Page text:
Some thoughts on Game of Thrones

I’ve spent the last few weeks re-watching (and catching up on) Game of Thrones, a show that’s already pretty much a must-watch series of the decade… and I’m not just saying that as a fantasy gamer and fan of the book series. I can see why it’s not everyone’s cup of tea, but there’s a lot to draw inspiration from, and the focus on political intrigue is a surprising change of pace (even if Martin is a huge fan of LOTR-style heroic journeys and other traditional fantasy trappings).

You could write a whole dissertation about how GoT depicts medieval gender roles or class structure, but there’s a few other points that fascinated me while watching through the first seasons again. (This is roughly the eigth time I’ve seen/read the Game of Thrones content, and sixth for Clash of Kings.)

The Slow Growth of Fantastic Elements

So many other fantasy novels take the fantastic and run with it: look at Tolkien’s narratives, which immediately start with wizards, hobbits, and dwarves before progressing to stranger things. Other contemporary long-running megaseries, such as Jordan’s Wheel of Time, start out with a prologue chock-full of fantastic elements before turning to “mortals back-on-the-farm,” e.g. everyman protagonists we can relate to, in the days before they find their mysterious powers.

Point being, a lot—not all, but a lot—of fantasy literature takes the old familiar fantasy standbys and just throws them on from chapter one. Others introduce them slowly, but break them out by the middle of the novel.

By comparison, Game of Thrones plays its fantastic/supernatural elements close to its chest for most of the first season. At times, you can almost trick yourself into thinking what you’re really watching is historical fiction, not fantasy, with the focus tight on politicking and intrigue. Sure, there’s those direwolves, but they’re pretty passive, used as much as a way for the audience to measure the passage of time (by the size of dogs used to play the wolves, natch) as they are a passive reminder that this is a fantasy world.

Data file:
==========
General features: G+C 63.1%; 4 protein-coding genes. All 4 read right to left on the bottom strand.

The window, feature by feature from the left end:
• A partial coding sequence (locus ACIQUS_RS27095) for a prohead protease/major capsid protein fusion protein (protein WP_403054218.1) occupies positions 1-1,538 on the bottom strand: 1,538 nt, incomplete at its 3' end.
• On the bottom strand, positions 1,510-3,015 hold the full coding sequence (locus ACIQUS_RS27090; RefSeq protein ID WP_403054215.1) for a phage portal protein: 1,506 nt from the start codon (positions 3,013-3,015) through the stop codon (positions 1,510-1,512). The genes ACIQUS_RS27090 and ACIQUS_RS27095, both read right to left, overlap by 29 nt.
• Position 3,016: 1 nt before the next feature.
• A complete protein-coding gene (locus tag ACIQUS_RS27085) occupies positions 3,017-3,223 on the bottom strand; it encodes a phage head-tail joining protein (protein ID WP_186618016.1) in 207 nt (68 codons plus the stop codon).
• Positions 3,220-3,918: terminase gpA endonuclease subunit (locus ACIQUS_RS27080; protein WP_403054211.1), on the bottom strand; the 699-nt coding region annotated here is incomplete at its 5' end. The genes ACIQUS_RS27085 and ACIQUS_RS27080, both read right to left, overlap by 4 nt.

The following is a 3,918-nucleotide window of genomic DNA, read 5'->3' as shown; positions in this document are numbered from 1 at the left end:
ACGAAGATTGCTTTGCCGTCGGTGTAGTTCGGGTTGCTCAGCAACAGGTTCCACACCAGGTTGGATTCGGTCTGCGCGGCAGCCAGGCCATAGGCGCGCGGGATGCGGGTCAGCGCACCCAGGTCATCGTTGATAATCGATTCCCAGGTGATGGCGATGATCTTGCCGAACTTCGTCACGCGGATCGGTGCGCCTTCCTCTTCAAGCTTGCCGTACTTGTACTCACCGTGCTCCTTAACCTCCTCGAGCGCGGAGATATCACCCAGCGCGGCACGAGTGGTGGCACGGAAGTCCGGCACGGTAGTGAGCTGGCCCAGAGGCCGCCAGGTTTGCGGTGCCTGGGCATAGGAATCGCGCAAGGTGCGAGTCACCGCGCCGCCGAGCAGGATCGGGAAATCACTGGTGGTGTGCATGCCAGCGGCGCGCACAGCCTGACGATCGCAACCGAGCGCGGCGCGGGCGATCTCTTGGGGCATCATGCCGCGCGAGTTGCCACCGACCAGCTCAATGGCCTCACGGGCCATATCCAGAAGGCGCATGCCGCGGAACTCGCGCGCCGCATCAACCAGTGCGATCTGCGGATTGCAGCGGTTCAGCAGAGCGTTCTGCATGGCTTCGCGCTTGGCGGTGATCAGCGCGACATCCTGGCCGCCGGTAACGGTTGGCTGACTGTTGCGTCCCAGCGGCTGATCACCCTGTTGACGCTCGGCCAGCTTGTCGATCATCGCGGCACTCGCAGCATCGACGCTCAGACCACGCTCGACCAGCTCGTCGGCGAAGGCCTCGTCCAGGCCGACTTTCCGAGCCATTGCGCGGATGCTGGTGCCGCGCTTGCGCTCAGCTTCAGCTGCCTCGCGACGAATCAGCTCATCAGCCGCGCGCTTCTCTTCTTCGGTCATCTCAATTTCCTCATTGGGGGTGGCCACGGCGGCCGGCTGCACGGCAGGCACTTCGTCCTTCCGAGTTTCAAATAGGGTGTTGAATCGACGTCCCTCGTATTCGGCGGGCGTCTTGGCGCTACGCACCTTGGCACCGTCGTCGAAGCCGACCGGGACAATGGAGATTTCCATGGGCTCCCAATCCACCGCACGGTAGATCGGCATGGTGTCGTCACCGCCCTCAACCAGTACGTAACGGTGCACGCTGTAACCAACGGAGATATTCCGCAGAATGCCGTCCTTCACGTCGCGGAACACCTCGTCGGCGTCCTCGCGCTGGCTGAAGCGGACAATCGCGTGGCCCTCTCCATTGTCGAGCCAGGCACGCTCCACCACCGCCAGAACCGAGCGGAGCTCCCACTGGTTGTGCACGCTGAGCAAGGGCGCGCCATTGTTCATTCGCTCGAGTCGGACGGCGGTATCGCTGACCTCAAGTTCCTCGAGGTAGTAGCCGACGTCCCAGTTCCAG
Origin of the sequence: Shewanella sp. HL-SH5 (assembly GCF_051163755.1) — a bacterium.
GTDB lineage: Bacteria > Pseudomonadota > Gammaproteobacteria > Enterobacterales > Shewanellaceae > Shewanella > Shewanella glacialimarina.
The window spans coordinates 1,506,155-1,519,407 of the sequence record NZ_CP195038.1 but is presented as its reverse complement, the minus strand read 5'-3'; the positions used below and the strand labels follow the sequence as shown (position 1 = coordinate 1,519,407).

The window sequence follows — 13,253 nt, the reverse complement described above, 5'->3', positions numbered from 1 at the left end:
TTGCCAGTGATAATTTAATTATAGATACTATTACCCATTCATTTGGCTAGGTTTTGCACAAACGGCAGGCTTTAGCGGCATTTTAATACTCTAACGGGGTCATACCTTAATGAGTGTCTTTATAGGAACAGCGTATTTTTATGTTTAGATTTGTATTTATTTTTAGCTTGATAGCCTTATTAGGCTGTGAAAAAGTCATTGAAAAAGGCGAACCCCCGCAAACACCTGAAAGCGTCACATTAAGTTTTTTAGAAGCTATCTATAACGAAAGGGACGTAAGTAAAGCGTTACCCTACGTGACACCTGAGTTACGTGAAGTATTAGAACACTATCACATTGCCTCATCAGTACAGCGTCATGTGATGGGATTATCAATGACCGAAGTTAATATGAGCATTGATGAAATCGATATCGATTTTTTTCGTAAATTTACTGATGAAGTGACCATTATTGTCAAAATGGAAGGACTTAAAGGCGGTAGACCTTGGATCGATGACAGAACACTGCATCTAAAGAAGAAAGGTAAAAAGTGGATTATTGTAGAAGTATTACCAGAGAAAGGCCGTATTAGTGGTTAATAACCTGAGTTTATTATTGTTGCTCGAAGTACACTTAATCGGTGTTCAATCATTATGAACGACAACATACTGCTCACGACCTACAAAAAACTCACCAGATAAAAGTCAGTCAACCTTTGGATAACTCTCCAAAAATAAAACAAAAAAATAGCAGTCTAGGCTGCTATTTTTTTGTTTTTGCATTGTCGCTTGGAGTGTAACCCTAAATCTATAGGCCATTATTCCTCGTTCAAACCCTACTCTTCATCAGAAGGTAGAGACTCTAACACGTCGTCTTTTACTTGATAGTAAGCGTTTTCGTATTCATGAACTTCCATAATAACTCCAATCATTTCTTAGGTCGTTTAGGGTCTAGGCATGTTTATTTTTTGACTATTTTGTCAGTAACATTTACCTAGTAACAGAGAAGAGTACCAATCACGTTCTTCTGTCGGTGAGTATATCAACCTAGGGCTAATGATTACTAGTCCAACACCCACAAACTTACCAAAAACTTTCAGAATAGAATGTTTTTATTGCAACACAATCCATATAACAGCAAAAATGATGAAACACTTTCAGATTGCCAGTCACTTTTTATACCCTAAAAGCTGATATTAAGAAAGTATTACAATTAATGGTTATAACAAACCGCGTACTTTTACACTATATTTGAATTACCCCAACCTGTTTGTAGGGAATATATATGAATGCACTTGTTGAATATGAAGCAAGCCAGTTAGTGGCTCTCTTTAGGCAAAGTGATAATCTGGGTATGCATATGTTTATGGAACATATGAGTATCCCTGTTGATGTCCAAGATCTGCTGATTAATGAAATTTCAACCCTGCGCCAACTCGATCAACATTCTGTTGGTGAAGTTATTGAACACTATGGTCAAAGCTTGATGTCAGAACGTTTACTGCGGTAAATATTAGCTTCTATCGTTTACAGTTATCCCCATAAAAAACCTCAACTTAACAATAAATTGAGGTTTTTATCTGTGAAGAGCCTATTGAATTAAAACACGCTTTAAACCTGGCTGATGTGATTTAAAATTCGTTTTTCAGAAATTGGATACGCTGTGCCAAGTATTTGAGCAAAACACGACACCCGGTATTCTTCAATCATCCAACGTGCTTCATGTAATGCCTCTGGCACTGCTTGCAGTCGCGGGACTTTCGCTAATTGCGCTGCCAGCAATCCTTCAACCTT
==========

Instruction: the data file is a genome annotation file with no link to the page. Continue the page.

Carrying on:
And while there’s talk of dragons and magic, we don’t see any of it until the last episode with Mirri Maz Duur enacting some crazy blood-magic. (Which just sets the stage for later fantastic elements, such as Melisandre, Thoros of Myr, the Faceless Men, the actual dragons, etc.) The exceptions are the undead up north, and even then, that’s overshadowed by the importance (or feeling thereof) of all the shit happening elsewhere. Much less the fact that the undead we see aren’t even as fantastic or powerful as the White Walkers and other supernatural stuff lurking in the far north…

Point being, the fantastic clearly exists in this world, but it’s left to lurk in the shadows until a surprise revelation—oh yeah, this is a fantasy series—which begins to snowball, with more and more fantastic elements replacing the more traditional/historical fiction ones.

The Gritty Face of Fantasy

How do you know a modern fantasy novel compared to an older one? The older one hasn’t got shit all over it. The fantasy genre for most of the twentieth century was content to follow in the footsteps of Tolkien and Lewis—which is fine, because those are decent footsteps, belonging to authors that carved out a very specific niche in literature.

However, their brand of fantasy was very much a reaction against literary modernism, an elegiac return to Victorian romanticism that had died somewhere out in the trenches of the Great War. Tolkien the scholar infused his works with the plots and histories of the old epics, merged with Arthurian chivalry and a battle of good against evil. Lewis the thelogian took those same romantic Arthurian ideals, blending them with Christian morality. These were relatively clean stories about noble heroes fighting for good, just reasons, nobody dies (or goes out in heroic fashion), and everything turns out well in the end.